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  • Writer's pictureRealFacts Editorial Team

Multifamily Absorption Reaches Record High in Q2

multifamily housing

In a landscape marked by challenges, the multifamily sector has found a bright spot with a remarkable surge in apartment demand. According to a recent report from RealPage Market Analytics, the absorption of multifamily units has reached one of its highest points in 24 years. The past six months have been particularly striking, highlighting an impressive demand that may be difficult to overstate.

Record-Setting Demand

The year ending in the second quarter of 2024 saw an astounding 390,000 units leased on net, marking the eighth-highest annual number since the year 2000. In the first and second quarters of 2024 alone, 257,000 units were absorbed. This figure is nearly in line with the pandemic-era demand surge in the first half of 2021, which saw about 270,000 units absorbed. 

"The impressive demand reading in the year-ending 2nd quarter 2024 may be difficult to overstate," the RealPage report noted, emphasizing the extraordinary nature of the current market dynamics.

Supply Surge and Rent Growth

Despite the notable spike in demand, the supply side has dominated media headlines. An unprecedented supply surge, with more than 500,000 new market-rate apartments delivered in the past year – a 45% increase from the previous year – has kept rent growth modest. This figure represents the largest number of new deliveries since 1986, with an expectation of an additional 629,000 units in the coming year.

This rampant oversupply has tempered rent growth, with national occupancy and rent growth rates stabilizing. Occupancy held steady at 94.2% in June, consistent over the past three months, though down 0.4% year-over-year. Rent growth also remained modest, with a 0.2% increase in the year ending June 2024. The report suggests that rent is unlikely to rise significantly in the remainder of the year.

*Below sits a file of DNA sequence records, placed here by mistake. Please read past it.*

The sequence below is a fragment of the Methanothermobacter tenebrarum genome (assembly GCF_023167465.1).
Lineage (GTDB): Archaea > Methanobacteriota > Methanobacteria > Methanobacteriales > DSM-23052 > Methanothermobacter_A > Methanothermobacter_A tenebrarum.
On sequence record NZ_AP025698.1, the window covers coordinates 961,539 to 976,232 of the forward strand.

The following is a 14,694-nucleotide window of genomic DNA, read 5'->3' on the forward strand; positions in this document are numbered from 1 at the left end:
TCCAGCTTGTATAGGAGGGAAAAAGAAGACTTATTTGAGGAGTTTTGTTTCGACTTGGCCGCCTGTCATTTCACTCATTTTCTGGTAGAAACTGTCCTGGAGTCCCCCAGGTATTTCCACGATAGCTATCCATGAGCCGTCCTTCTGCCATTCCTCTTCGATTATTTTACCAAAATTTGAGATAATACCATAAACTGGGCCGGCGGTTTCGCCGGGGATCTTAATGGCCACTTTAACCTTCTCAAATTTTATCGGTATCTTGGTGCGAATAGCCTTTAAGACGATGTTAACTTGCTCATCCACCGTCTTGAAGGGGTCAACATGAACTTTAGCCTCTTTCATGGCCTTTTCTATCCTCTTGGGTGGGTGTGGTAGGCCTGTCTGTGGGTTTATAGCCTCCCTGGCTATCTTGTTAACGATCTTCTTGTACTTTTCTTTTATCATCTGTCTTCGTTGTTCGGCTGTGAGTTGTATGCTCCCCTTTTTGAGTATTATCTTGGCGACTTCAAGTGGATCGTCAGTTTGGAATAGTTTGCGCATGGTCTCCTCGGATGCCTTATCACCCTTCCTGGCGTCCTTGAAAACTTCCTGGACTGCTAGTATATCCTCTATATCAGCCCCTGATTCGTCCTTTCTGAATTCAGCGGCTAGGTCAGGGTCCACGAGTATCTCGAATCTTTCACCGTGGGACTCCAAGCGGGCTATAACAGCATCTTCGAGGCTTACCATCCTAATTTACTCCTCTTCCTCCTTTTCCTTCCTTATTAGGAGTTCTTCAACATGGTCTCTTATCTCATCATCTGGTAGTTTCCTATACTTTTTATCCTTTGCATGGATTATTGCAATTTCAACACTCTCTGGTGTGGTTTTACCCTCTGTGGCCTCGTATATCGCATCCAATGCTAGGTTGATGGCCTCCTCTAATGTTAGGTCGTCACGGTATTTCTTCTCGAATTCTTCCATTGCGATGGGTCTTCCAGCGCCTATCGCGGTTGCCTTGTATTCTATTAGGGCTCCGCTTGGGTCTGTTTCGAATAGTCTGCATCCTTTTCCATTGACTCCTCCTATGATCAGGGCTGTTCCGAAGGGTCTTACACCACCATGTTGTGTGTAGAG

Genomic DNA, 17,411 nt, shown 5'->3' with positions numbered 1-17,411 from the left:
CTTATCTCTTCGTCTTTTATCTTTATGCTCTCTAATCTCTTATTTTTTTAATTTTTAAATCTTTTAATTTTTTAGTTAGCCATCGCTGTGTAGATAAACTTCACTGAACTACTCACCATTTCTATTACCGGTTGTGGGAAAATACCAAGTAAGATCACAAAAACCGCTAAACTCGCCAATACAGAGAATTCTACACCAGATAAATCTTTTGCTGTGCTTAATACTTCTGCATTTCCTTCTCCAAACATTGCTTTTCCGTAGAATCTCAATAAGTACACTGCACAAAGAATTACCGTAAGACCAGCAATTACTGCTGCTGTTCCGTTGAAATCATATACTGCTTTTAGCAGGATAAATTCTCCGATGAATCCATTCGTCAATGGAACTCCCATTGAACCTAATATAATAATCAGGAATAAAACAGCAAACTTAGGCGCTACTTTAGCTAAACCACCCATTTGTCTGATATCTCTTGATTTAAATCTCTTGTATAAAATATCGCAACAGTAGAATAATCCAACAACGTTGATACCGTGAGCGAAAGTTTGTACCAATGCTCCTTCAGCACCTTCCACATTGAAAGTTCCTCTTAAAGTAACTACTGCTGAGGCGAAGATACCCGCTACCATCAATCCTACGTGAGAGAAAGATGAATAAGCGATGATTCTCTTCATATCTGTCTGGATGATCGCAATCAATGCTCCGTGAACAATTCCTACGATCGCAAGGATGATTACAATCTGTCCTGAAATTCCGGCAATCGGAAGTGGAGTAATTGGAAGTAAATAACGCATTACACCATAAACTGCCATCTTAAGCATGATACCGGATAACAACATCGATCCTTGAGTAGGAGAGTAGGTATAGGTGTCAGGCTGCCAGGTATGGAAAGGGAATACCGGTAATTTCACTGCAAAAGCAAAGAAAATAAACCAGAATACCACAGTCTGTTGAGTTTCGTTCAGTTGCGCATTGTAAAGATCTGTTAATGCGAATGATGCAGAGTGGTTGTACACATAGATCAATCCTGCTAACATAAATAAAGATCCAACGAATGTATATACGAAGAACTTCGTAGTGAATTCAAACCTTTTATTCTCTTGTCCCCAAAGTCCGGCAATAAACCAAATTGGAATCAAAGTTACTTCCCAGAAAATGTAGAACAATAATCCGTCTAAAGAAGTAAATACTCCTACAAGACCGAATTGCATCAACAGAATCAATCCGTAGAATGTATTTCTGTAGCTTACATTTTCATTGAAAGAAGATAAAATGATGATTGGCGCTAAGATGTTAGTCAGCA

Regional Variations

The South emerged as a standout region, absorbing 226,000 units on net over the past year, accounting for 60% of the national total. The West also showed strong performance, with 89,000 units absorbed, its best annual showing in two years.

In the Northeast, occupancy stood at 95.8%, with 30,500 units leased. The Midwest saw 44,100 units leased, with a 94.8% occupancy rate. These regions experienced modest supply pressure, resulting in larger annual rent growth. The lower the annual inventory, the more likely a market is to post solid rent growth.

Rent Growth and Decline

Nationally, rents grew by 0.2% in June. However, the Midwest and Northeast saw more substantial increases, with rents rising 2.6% and 2.4% respectively. In contrast, the South experienced a 1.4% decline, while the West saw no change.

Several major markets posted annual effective rent growth of 2.5% or more in June. Kansas City led the nation with a 3.8% increase, followed by Washington, DC, Cleveland, Cincinnati, Milwaukee, Greensboro, Virginia Beach, Newark, Columbus, and Chicago.

Conversely, Austin suffered the worst rent slump, with a 7.7% decrease in June. Other markets experiencing significant declines included Jacksonville (down 4.9%), Atlanta (down 4.8%), and Raleigh/Durham (down 4.4%). Additional markets with declines of 3% or more were San Antonio, Phoenix, Charlotte, Orlando, Dallas, and Salt Lake City.

Market Implications

The stabilization of rental rates against the backdrop of a significant supply wave suggests an incredible demand capacity in the current market. The RealPage report underscores the potential for further adjustments in the balance between supply and demand, particularly as more units come online.

For investors, these trends highlight the importance of understanding regional dynamics and the impact of supply surges on rent growth. While high absorption rates indicate strong demand, the influx of new units may continue to exert pressure on rental prices, necessitating strategic approaches to market positioning and tenant retention.


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